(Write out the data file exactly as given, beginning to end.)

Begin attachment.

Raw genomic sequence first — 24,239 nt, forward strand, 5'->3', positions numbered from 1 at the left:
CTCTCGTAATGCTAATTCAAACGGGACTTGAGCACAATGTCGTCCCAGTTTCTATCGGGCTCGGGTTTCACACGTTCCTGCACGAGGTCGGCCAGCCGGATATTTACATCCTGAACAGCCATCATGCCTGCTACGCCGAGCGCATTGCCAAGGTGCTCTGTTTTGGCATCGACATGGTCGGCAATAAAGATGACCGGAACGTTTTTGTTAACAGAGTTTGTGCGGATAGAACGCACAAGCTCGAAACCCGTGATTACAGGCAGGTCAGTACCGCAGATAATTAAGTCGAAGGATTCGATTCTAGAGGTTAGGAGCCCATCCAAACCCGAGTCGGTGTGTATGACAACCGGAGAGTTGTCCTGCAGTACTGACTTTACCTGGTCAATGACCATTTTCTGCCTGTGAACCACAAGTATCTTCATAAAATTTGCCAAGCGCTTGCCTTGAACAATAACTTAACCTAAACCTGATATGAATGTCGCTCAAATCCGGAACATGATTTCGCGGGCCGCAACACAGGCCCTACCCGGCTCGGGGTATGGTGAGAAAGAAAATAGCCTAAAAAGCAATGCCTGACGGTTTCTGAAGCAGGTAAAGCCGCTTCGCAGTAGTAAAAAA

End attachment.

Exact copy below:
Raw genomic sequence first — 24,239 nt, forward strand, 5'->3', positions numbered from 1 at the left:
CTCTCGTAATGCTAATTCAAACGGGACTTGAGCACAATGTCGTCCCAGTTTCTATCGGGCTCGGGTTTCACACGTTCCTGCACGAGGTCGGCCAGCCGGATATTTACATCCTGAACAGCCATCATGCCTGCTACGCCGAGCGCATTGCCAAGGTGCTCTGTTTTGGCATCGACATGGTCGGCAATAAAGATGACCGGAACGTTTTTGTTAACAGAGTTTGTGCGGATAGAACGCACAAGCTCGAAACCCGTGATTACAGGCAGGTCAGTACCGCAGATAATTAAGTCGAAGGATTCGATTCTAGAGGTTAGGAGCCCATCCAAACCCGAGTCGGTGTGTATGACAACCGGAGAGTTGTCCTGCAGTACTGACTTTACCTGGTCAATGACCATTTTCTGCCTGTGAACCACAAGTATCTTCATAAAATTTGCCAAGCGCTTGCCTTGAACAATAACTTAACCTAAACCTGATATGAATGTCGCTCAAATCCGGAACATGATTTCGCGGGCCGCAACACAGGCCCTACCCGGCTCGGGGTATGGTGAGAAAGAAAATAGCCTAAAAAGCAATGCCTGACGGTTTCTGAAGCAGGTAAAGCCGCTTCGCAGTAGTAAAAAA